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Glitch.com Web Learning Tool Review by Caleb Fong

Glitch.com logoOriginally I was going to compare Codepen to Glitch, but then I discovered a feature of Codepen that I didn’t realize was there and have to re-evaluate my original comparison. So today … it’s just focused on glitch.com.

But I’m getting ahead of myself. What’s the problem to be solved? Namely web hosting. Server husbandry is a full time position in some companies and that’s likely not your skill set (yet). But you want to jump into Programming by Stealth with Allison and Bart, but you’re just a “hobbiest” and do not need, nor want, the full force of AWS (Amazon Web Services) or Digital Ocean or any of the managed hosting options like A2 or Dreamhost. You’re just looking for a little spot to put up your fun little web experiments. Fun web experimentation is essentially what Glitch was built for. Now let’s jump in and see how they accomplish making this a task almost anyone can enjoy.

On the front page there are a bunch of existing and noteworthy projects, along with categories bursting with staring points or finished apps. In the upper right corner are the “New Project” and “Sign in” buttons. You can establish an account with email, Facebook, Google, or GitHub; I recommend GitHub for reasons I’ll detail a little further on. But let’s get stuck in.

Let’s go our own way, so we can get a feel for the system. Once you have clicked “New Project” you’re given several simple starting points:

  • ‘hello-webpage’ – the most basic of web projects just HTML, CSS, and JavaScript no more, no less
  • ‘hello-express’ – a Node app ready and waiting
  • ‘hello-sqlite’ – a Node app with an SQLite backend ready to use.
  • ‘Clone from Git Repo’ – This is a more advanced option I’ll get to on a different occasion.

For now let’s hop in to a new ‘hello-webpage’ project. The system will load, and then show you the primary interface. If you’ve spent any time in a contemporary code editor like VS Code or Sublime Text this will look very familiar, there’s a “menu bar” across the top, below that on the left is an area showing the available files, and on the right is an editor area. So as to not overwhelm you, dear listener I’ll not go over each individual setting in this overview. But here is what I believe is the essential information that should allow you to find what ever else you’re looking for.

On the top on the left end of the menu bar is the “Project Properties” button – when you’re looking at the interface, you will see the name of the project – , it shows the general info and sharing options for your project. Then there’s the “Show” button, it has the two ways to view the project: new window/tab, and next to editor. The second of these options will put a preview next to the editor area giving the interface more of a REPL style.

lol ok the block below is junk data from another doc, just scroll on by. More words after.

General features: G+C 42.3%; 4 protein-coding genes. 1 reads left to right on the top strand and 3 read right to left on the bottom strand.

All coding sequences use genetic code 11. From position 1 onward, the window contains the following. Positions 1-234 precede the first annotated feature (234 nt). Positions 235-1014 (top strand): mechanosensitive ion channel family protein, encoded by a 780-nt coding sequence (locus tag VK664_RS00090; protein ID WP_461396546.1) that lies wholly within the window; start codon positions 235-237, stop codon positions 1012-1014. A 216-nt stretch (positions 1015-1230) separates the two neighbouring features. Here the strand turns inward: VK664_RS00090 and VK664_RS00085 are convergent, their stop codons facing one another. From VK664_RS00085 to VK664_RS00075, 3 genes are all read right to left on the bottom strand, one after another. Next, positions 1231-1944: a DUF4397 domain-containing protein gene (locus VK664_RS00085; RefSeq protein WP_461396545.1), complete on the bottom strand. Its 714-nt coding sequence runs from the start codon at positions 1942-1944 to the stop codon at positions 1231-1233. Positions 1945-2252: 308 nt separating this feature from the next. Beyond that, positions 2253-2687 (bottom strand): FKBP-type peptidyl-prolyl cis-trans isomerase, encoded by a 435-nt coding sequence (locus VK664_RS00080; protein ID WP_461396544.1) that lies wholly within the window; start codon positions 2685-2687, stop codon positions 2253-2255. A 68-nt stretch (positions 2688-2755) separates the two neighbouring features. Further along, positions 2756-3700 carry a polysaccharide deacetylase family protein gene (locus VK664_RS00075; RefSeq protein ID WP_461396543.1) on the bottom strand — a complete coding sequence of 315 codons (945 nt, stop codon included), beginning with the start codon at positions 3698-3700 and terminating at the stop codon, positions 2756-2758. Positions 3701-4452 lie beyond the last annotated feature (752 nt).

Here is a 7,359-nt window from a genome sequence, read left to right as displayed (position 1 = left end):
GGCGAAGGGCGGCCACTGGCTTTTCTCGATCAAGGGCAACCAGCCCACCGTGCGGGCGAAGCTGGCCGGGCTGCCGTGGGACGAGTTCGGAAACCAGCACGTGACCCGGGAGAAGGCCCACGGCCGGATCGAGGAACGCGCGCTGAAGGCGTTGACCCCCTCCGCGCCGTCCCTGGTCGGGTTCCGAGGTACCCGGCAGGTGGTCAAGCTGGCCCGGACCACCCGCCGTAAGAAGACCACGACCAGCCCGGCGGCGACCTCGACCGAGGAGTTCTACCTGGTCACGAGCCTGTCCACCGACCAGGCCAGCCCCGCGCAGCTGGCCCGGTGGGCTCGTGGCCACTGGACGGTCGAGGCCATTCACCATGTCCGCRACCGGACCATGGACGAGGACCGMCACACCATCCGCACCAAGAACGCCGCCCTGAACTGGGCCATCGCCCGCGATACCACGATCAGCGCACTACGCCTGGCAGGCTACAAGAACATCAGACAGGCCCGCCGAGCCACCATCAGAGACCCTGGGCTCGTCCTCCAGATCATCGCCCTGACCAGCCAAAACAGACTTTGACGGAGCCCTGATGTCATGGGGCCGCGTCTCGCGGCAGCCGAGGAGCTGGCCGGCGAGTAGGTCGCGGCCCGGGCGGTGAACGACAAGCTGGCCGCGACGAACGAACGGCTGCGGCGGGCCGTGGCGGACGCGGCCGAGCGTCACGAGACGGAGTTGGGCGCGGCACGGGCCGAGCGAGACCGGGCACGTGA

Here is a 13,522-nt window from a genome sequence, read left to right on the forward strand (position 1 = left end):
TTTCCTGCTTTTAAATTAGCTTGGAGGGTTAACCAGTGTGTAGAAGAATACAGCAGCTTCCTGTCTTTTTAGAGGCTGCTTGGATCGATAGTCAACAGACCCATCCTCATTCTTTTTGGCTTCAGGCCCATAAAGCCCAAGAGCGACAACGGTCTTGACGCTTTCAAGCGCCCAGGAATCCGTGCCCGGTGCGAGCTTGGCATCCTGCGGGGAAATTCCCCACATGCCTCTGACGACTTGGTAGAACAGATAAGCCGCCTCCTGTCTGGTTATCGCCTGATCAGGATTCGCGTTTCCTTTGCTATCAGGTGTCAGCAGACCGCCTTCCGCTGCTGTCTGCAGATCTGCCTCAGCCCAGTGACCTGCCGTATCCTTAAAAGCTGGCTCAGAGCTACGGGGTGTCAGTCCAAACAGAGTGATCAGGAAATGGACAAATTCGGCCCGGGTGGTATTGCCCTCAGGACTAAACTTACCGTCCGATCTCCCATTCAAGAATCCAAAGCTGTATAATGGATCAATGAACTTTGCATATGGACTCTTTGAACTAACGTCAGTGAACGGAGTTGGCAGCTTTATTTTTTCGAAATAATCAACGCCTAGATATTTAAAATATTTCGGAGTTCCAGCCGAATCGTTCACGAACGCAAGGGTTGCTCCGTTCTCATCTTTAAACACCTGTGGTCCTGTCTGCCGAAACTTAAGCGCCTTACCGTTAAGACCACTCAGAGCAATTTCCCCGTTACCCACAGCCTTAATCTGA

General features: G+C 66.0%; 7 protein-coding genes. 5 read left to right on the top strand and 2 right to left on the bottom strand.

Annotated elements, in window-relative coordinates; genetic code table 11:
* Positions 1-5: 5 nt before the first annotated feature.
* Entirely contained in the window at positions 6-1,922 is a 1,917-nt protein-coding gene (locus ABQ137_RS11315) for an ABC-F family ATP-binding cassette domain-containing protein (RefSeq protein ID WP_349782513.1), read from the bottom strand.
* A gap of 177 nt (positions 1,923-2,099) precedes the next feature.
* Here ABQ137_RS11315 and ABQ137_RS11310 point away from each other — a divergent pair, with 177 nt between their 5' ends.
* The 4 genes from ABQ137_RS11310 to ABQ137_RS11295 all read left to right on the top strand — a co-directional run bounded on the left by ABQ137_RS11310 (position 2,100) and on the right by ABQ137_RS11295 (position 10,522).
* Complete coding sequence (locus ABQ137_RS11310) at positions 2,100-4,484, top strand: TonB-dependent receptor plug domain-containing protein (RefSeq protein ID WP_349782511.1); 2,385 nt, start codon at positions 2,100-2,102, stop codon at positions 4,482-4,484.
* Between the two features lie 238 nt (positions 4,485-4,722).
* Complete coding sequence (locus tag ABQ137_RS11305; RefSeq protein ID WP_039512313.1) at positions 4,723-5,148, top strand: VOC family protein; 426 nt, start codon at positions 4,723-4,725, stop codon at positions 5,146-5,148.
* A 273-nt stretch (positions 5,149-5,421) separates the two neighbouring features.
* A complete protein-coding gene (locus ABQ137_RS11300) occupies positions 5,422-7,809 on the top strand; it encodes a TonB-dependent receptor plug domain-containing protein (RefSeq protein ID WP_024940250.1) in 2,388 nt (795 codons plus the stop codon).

Ok so now we have the lay of the land, what do we do with this?

Well, basically, anything we want. Start putting your HTML content together, paint on the CSS, and then select a view from “Show”. The web app automatically saves and updates, if you have that option selected. Jump in and write up that PBS homework you’ve been putting off. You can also ask for help from the Glitch community using their spiffy live help tool. It allows another user to work on your project at the same instant you are. Yah, there are two cursors. It like that old demo Google Docs, where several people are all writing in the same doc at the same time. Or just leave the question open and someone can write a fix that you can accept at a later date.

If that work flow for help sounds vaguely like GitHub, you’re right! Each instance/project is also a Git Repo! This is one of the reasons I was nudging you all toward GitHub. If/when your project becomes “popular” and/or you want to deploy it to a production level server, you can! Few of the cloud server providers offer direct import tools. But nearly all of them speak git so you could use GitHub to deploy to a more robust server instance. This is part of the more advanced “magic” that makes Glitch more than a cut above other services in this genre.

Finally I need to mention one of the coolest parts of Glitch, and one of the reasons it’s a near perfect complement to all of Bart’s lessons be they Taming the Terminal or Programming by Stealth. Down in the “Tools” menu button at the bottom of the file browser, are two items that really are totally rad:

  • “Logs”
  • “Full Page Console”

Notice how it’s called “Logs” and not just output or some other such name? Yeah it’s because there is a full Ubuntu container behind all of this nice UI. You can confirm that by typing into the Console area of the Logs tab, that comes up from the bottom of the screen; or by popping into the Full page console. Either way you’ll be greeted with the Bash Shell and a lot of the Linux goodness you may want.

This is a lot to offer for free. But Glitch has though of that too. Each instance automatically sleeps if it hasn’t been touched/refreshed for five minutes, or it has been running for more than twelve hours. There is also a space limit of 200 MB, with some specific exceptions, detailed on their FAQ. There are also notes about paid plans in the future, but for now it’s just a rather brilliant free site.

In conclusion there is a whole lot to unpack here, but Glitch seems like an excellent solution for many issues that a budding dev might have in getting a server up and running for personal use. Now go forth and code!

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